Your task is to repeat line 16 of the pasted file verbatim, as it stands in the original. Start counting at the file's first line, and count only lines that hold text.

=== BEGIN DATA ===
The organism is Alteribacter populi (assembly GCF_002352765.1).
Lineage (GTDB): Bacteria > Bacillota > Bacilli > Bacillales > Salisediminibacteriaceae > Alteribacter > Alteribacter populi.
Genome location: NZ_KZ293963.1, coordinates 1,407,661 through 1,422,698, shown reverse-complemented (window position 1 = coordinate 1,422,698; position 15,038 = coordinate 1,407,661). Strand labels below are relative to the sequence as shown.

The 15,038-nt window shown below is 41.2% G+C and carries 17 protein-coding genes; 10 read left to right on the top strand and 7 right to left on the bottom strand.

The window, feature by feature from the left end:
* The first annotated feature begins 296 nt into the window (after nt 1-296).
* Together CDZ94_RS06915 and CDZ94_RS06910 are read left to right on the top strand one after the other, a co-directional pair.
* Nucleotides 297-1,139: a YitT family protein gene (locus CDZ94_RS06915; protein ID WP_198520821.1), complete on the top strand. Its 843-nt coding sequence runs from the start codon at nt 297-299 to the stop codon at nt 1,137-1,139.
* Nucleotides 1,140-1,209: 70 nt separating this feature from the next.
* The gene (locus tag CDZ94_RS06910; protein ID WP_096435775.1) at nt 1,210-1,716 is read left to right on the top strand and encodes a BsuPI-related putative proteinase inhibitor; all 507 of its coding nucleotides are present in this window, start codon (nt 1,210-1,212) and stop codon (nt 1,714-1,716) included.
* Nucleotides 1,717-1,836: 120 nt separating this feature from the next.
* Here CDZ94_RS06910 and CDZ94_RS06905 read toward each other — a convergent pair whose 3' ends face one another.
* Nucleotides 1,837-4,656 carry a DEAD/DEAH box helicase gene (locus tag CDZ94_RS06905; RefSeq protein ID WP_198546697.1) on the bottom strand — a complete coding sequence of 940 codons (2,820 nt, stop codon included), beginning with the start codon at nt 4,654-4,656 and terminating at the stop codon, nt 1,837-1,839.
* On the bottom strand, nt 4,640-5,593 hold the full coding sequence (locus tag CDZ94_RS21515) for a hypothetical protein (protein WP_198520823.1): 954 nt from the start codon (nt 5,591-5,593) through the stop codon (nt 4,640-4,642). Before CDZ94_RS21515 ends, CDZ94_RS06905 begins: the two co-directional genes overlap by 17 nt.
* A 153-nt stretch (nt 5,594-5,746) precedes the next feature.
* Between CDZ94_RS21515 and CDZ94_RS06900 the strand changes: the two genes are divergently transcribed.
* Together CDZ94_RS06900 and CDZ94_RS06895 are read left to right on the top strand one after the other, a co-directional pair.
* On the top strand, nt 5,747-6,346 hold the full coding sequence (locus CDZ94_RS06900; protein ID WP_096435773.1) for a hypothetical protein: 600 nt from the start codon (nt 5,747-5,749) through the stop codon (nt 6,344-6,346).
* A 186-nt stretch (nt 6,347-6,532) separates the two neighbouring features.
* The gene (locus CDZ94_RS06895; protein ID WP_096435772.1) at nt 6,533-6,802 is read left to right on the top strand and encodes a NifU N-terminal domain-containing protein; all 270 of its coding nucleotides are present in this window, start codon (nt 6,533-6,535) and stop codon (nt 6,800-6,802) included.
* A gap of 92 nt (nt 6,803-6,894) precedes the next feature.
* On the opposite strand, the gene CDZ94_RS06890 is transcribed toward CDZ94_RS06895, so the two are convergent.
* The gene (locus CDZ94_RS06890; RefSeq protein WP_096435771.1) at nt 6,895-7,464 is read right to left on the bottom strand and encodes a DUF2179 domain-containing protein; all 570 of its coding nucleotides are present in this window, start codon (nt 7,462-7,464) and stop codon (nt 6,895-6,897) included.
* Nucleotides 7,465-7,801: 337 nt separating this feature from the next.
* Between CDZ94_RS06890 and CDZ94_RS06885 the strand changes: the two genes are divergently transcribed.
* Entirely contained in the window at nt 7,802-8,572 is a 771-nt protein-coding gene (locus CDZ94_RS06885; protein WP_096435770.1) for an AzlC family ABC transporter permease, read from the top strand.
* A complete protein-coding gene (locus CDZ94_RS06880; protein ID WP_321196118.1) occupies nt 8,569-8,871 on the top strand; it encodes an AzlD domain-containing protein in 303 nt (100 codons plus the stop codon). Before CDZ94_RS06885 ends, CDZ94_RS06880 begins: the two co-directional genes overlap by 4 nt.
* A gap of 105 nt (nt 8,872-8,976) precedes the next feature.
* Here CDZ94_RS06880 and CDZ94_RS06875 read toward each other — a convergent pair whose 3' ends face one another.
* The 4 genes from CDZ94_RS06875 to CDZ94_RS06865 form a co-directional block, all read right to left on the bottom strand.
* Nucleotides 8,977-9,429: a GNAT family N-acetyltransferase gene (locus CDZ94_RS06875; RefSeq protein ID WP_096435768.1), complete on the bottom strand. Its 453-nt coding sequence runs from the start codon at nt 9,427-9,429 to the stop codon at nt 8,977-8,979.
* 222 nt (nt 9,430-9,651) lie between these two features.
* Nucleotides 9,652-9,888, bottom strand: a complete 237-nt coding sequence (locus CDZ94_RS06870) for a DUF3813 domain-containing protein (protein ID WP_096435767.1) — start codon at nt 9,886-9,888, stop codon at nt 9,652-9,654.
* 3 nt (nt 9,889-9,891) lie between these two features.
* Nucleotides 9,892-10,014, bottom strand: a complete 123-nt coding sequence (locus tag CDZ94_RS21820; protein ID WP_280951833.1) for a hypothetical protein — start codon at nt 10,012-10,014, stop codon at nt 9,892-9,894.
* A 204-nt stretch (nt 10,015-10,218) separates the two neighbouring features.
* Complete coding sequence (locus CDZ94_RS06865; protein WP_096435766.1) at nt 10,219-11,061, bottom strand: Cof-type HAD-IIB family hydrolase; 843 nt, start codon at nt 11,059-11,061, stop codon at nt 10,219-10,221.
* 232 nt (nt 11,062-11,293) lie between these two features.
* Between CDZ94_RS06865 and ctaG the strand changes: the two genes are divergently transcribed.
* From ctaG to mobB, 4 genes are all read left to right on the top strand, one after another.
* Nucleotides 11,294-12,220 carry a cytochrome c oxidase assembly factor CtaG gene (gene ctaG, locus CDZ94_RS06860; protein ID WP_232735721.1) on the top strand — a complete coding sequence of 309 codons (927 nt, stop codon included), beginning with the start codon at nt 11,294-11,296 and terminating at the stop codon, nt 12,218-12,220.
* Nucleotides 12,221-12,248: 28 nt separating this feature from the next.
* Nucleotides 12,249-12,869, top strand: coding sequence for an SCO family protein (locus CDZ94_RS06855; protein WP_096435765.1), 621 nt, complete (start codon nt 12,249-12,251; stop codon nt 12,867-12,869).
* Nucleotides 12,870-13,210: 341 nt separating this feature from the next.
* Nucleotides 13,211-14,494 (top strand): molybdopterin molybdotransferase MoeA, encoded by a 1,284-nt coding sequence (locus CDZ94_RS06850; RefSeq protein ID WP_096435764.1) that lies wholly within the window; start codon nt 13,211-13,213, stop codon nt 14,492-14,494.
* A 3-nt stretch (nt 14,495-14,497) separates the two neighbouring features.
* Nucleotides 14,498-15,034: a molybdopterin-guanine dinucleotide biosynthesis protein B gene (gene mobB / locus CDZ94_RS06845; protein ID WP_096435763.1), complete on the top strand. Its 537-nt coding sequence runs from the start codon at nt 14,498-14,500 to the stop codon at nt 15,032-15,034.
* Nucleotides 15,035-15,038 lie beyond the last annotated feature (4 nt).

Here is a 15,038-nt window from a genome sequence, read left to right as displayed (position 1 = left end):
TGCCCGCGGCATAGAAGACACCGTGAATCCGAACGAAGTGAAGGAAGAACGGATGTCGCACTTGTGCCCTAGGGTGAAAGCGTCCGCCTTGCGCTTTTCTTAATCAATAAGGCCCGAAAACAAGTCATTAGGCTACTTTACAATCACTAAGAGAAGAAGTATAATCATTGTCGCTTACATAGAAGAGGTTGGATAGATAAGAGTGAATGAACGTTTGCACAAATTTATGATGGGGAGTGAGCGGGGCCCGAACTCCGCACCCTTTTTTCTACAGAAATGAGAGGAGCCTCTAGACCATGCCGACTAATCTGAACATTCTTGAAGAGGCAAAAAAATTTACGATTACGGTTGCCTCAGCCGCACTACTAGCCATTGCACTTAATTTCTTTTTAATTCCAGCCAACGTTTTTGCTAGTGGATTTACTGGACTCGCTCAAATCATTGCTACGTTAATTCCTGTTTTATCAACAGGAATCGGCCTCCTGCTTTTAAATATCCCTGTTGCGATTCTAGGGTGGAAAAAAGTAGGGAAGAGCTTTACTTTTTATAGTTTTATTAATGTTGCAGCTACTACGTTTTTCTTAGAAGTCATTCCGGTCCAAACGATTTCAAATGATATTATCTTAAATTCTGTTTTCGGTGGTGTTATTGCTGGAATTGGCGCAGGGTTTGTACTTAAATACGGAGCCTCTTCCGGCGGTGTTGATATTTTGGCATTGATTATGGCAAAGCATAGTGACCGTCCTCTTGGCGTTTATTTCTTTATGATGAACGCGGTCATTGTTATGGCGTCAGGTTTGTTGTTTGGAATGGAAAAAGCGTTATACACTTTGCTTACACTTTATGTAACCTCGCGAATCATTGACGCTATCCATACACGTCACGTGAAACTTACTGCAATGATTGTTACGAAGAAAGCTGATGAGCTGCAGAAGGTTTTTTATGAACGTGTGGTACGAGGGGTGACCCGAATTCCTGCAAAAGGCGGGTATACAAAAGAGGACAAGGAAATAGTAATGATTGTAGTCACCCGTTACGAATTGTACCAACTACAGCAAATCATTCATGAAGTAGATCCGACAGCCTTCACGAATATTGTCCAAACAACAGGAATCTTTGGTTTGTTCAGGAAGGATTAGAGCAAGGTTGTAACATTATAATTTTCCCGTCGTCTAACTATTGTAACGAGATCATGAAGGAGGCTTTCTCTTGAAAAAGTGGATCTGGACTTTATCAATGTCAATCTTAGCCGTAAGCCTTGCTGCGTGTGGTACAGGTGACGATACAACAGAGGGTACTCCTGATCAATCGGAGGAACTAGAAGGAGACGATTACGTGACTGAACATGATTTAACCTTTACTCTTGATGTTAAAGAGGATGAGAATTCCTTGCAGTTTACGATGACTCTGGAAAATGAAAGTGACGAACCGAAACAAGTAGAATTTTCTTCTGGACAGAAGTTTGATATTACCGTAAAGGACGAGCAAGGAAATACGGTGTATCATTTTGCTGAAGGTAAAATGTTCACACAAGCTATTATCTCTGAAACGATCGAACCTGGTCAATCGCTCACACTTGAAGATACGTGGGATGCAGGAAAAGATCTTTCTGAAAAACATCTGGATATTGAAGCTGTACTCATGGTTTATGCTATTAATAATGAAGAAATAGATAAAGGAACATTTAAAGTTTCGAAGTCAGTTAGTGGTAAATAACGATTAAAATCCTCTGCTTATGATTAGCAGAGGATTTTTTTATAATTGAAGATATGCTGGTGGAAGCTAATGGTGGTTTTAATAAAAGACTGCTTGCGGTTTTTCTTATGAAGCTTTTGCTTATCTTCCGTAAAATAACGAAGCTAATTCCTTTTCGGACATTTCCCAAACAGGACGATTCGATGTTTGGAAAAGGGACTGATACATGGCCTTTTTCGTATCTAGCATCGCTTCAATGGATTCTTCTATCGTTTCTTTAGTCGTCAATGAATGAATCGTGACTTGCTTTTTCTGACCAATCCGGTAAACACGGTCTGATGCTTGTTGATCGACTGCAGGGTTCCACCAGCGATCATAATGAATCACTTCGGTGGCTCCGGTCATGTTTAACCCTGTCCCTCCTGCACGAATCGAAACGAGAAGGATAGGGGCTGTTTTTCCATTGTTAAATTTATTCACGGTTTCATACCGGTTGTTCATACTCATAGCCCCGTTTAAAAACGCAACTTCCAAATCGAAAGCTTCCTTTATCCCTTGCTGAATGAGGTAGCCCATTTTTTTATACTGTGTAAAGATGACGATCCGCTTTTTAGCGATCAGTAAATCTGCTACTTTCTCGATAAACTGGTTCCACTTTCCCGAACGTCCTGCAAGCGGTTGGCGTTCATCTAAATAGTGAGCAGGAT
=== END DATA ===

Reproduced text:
* Between CDZ94_RS21515 and CDZ94_RS06900 the strand changes: the two genes are divergently transcribed.